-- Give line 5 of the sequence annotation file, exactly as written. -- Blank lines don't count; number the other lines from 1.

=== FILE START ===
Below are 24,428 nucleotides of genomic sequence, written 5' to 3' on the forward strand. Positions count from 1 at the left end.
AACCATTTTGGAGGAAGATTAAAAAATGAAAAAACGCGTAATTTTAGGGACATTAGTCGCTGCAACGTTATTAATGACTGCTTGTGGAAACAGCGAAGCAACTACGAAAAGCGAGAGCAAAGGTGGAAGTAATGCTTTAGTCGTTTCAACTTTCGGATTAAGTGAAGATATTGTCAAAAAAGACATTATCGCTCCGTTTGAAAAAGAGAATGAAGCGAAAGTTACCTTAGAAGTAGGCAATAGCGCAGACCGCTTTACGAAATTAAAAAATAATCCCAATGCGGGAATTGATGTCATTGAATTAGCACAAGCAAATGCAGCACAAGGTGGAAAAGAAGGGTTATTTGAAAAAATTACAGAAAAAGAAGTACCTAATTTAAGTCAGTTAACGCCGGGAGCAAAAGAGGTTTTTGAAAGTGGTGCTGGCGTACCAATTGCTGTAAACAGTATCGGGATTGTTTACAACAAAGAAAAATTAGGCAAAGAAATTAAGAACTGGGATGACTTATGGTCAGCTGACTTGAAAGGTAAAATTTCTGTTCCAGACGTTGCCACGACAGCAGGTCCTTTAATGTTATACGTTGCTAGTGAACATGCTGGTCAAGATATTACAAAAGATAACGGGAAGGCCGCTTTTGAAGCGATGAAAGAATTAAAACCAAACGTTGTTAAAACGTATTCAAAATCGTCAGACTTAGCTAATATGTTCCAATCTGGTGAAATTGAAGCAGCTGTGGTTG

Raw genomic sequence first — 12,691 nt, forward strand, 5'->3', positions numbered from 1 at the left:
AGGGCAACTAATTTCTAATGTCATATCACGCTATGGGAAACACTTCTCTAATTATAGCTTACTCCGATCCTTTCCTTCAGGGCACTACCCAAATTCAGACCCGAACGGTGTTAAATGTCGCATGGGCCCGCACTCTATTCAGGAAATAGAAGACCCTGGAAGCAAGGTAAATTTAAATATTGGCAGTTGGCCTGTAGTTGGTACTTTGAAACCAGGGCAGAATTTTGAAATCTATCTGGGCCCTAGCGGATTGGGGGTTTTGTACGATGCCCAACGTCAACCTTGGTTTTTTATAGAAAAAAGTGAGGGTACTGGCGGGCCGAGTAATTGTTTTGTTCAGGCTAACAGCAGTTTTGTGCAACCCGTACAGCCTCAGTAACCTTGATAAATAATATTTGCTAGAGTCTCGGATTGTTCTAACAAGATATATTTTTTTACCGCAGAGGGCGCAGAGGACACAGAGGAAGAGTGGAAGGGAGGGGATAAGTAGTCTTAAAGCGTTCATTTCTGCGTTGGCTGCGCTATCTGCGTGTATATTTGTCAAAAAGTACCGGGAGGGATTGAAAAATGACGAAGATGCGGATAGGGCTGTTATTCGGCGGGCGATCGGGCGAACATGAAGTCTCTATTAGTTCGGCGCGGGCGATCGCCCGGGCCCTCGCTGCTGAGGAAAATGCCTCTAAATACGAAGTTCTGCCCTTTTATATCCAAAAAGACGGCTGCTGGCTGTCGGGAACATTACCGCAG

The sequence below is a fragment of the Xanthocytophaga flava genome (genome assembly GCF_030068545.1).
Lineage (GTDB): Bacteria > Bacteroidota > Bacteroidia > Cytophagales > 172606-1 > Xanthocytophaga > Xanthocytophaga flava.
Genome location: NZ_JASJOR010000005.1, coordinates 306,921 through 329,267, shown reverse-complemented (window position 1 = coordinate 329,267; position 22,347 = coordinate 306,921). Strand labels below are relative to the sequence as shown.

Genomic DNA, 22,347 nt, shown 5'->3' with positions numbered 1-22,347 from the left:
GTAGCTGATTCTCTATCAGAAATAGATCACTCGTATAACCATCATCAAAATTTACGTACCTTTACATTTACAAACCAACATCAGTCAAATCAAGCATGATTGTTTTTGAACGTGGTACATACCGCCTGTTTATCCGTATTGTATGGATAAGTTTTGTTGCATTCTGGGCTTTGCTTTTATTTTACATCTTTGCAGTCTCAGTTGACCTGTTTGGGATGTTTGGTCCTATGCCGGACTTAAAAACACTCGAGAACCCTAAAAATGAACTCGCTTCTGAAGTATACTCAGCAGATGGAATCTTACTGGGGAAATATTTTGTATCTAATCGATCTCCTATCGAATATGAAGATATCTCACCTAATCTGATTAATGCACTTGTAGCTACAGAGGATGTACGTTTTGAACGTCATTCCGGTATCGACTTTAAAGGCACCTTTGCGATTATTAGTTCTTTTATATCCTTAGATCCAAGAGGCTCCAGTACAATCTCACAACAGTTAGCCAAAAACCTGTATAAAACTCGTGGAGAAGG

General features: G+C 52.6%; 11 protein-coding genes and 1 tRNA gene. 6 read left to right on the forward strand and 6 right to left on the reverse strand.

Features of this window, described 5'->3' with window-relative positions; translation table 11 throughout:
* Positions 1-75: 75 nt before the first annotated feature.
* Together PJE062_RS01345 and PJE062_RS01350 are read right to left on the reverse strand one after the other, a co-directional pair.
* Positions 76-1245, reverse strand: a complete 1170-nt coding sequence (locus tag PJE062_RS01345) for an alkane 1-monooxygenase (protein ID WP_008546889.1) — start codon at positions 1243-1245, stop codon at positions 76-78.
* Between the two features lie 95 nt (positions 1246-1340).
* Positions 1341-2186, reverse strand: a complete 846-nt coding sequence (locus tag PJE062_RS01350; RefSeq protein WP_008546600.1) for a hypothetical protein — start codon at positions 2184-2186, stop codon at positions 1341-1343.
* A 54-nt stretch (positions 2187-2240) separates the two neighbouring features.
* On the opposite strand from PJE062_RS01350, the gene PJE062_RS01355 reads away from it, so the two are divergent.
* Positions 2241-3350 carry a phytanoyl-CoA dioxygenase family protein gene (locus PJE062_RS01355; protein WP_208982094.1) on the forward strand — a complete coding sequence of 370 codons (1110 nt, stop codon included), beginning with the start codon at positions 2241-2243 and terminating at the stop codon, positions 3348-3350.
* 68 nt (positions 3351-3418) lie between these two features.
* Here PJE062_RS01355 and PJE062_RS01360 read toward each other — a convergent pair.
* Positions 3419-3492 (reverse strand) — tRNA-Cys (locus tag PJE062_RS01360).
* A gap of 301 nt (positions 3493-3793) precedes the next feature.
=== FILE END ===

The sequence below is a fragment of the Xanthocytophaga flava genome (genome assembly GCF_030068545.1).